Gardens: Simplicity, sanctuary, delight
Have you ever noticed that you feel better when spending time outside? That’s because it’s good for you.
Studies, including one from Harvard Medical School, show that spending time outdoors lowers blood pressure, induces relaxation and enhances well-being.
In a stress-filled, screen-addicted society, the place to relax should be as close as your own backyard, said Jan Johnsen of New York-based design/build firm Johnsen Landscapes & Pools. The landscape designer has spent over four decades creating inspiring landscapes for residential clients. Her most recent book is “Heaven is a Garden.”
“No matter the size, you can make your backyard a serene oasis,” said Johnsen, whose own backyard garden is small. It’s easy to do if you follow three basic guidelines: Include elements of simplicity, sanctuary and delight. Johnson also embraces ancient practices and unique methods to create peaceful outdoor havens.
For simplicity, use plantings that are relaxing to look at, such as a “not-too-busy” or a gently curving plant bed. Those are “more harmonious to the eye and calming to look at than rigid, uniform, symmetrical garden beds,” Johnsen said. The goal is plantings that are simple and not overdone. Another simple, calming garden design would be sweeping grass steps.
For sanctuary, a garden must provide an element or feeling of protection. “We all love to feel sheltered. Think about it: What’s the best table in a restaurant? The one in the corner,” Johnsen said. In the garden, put the view in front of you and some element of protection behind, such as a tree, a low hedge or a little wall. “It’s the lure of the sheltered corner. We all feel much better that way,” Johnsen said.
For delight, the garden should show off your own personality, and it can be “anything that gives you joy,” Johnsen said. It could be big planters filled with geraniums, birdhouses, a rose garden, brightly-colored ornaments or fun sculptures. “It’s where your personality comes out,” said Johnsen, whose own delight is fragrant gardenias in pots. They’re the first thing she approaches when entering her garden to breath in their scent.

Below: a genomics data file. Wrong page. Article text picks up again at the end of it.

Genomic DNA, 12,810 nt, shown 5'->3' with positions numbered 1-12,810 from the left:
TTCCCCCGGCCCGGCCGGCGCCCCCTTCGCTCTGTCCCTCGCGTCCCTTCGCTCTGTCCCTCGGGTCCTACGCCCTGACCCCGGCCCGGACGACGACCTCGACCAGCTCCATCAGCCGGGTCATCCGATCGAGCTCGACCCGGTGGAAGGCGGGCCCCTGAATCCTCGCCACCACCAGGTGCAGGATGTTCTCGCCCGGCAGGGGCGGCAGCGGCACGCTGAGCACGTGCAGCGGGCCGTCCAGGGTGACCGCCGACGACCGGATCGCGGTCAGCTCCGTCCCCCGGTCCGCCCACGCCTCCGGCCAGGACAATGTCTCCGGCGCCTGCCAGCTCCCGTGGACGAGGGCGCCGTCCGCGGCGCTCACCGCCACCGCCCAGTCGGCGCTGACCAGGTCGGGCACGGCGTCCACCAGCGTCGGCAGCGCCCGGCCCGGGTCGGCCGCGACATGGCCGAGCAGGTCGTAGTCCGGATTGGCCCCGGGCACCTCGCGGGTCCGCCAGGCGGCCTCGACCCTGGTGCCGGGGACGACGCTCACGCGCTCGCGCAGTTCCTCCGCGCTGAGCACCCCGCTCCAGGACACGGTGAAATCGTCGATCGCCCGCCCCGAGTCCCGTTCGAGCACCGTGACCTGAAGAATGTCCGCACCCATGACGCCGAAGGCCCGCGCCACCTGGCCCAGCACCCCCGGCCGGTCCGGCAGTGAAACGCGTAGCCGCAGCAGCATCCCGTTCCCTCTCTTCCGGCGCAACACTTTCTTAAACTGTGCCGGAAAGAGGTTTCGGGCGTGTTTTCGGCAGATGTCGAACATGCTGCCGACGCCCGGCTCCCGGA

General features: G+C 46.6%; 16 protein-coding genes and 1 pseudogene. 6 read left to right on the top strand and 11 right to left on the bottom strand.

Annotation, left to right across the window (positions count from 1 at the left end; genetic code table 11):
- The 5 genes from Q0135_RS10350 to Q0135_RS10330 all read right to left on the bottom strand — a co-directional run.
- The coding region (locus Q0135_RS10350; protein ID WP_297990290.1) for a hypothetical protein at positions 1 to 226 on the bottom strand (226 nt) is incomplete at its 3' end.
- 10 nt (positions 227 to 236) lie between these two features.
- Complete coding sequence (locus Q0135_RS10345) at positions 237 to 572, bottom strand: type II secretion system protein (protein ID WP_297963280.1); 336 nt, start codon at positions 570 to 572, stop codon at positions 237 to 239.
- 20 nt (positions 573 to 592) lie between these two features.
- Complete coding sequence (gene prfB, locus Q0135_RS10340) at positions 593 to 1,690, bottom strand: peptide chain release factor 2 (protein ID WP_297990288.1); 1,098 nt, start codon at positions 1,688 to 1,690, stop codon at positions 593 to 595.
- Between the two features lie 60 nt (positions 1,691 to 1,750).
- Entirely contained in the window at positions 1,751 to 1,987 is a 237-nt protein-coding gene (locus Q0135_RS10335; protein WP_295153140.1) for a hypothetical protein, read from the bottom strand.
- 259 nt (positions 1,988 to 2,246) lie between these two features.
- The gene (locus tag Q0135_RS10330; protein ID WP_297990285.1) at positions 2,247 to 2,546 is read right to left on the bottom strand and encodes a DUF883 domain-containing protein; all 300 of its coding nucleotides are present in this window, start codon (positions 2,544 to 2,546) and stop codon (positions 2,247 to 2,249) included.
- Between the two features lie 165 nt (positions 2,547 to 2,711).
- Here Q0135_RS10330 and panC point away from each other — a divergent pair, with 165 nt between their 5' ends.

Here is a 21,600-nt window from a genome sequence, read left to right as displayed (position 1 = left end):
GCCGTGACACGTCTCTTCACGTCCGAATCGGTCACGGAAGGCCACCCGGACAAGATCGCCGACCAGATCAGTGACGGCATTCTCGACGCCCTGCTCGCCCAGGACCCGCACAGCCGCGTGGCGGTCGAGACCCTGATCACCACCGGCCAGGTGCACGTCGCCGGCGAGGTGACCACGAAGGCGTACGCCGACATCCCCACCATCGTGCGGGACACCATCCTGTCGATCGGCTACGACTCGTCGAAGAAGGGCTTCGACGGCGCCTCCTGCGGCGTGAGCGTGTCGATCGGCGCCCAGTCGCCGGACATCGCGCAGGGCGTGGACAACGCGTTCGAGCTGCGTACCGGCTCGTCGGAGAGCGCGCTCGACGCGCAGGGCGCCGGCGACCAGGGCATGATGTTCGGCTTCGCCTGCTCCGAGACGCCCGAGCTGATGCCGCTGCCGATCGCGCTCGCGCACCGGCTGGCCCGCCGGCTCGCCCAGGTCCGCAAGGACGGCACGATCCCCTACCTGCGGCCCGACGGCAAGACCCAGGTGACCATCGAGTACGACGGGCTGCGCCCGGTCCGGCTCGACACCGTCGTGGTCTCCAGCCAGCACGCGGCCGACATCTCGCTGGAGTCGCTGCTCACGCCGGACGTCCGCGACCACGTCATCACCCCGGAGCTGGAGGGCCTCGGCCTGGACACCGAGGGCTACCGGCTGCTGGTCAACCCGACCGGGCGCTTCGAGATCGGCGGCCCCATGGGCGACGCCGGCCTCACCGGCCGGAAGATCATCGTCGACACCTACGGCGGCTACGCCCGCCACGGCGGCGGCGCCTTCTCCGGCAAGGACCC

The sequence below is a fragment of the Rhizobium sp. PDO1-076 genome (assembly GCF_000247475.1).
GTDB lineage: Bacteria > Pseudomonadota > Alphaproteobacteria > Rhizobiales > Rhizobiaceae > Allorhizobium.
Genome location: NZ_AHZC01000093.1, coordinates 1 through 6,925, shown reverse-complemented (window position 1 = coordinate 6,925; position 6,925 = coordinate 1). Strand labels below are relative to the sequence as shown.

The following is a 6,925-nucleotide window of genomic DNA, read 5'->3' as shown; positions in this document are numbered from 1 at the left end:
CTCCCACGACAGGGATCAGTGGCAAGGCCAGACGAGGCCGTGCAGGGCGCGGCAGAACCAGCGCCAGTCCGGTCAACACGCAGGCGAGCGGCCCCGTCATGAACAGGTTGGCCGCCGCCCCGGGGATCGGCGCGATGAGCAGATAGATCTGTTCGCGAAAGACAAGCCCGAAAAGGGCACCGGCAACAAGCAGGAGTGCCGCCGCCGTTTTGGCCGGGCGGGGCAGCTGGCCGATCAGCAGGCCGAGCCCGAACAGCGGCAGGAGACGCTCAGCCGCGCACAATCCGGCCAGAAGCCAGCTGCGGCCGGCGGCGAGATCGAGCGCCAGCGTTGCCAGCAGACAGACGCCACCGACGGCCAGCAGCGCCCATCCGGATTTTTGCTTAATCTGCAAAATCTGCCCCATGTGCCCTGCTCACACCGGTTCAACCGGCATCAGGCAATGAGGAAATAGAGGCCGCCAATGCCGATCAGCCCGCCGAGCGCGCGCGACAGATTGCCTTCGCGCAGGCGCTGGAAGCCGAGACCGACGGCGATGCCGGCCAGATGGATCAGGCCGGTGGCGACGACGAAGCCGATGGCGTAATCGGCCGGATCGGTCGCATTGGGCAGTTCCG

In addition to the main three elements of simplicity, sanctuary and delight, Johnsen rediscovers what previous generations knew about gardens.
“A wise gardener always knew that the most auspicious vegetable gardens face east. That’s because when the plants wake up in the morning to the sun, that’s when they grow the best,” Johnsen said.
Another ancient trick comes from Asian cultures and is called “hide and reveal.” It’s a strategy where not everything can be seen on first look.
“There’s an element of surprise,” Johnsen said, for example in a bush or a curved walk that must be rounded to reveal a new planting or ornament.
Johnsen’s garden also boasts a power spot, and yours can, too.
“It’s the one place that feels more interesting than any other part of the garden,” she said.
Take a good walk around your garden until you feel it, she said. It could be the highest point or the lowest.
“Even if it’s just a foot higher, it feels better to sit there,” she said. “Different places make you feel differently.”